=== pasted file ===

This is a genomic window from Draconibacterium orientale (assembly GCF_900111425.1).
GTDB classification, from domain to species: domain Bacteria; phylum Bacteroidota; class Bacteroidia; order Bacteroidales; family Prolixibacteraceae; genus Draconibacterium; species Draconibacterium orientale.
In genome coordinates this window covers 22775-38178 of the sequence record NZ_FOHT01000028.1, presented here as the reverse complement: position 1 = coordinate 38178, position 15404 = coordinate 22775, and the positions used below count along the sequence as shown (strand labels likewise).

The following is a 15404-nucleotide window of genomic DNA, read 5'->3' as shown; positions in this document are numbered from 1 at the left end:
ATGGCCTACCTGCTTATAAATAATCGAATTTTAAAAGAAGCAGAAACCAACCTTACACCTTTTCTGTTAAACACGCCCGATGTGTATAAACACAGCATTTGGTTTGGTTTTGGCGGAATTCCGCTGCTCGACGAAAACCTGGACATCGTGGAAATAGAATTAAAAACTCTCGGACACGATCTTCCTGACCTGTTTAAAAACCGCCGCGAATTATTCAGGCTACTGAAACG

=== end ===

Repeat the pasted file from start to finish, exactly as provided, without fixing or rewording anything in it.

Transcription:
This is a genomic window from Draconibacterium orientale (assembly GCF_900111425.1).
GTDB classification, from domain to species: domain Bacteria; phylum Bacteroidota; class Bacteroidia; order Bacteroidales; family Prolixibacteraceae; genus Draconibacterium; species Draconibacterium orientale.
In genome coordinates this window covers 22775-38178 of the sequence record NZ_FOHT01000028.1, presented here as the reverse complement: position 1 = coordinate 38178, position 15404 = coordinate 22775, and the positions used below count along the sequence as shown (strand labels likewise).

The following is a 15404-nucleotide window of genomic DNA, read 5'->3' as shown; positions in this document are numbered from 1 at the left end:
ATGGCCTACCTGCTTATAAATAATCGAATTTTAAAAGAAGCAGAAACCAACCTTACACCTTTTCTGTTAAACACGCCCGATGTGTATAAACACAGCATTTGGTTTGGTTTTGGCGGAATTCCGCTGCTCGACGAAAACCTGGACATCGTGGAAATAGAATTAAAAACTCTCGGACACGATCTTCCTGACCTGTTTAAAAACCGCCGCGAATTATTCAGGCTACTGAAACG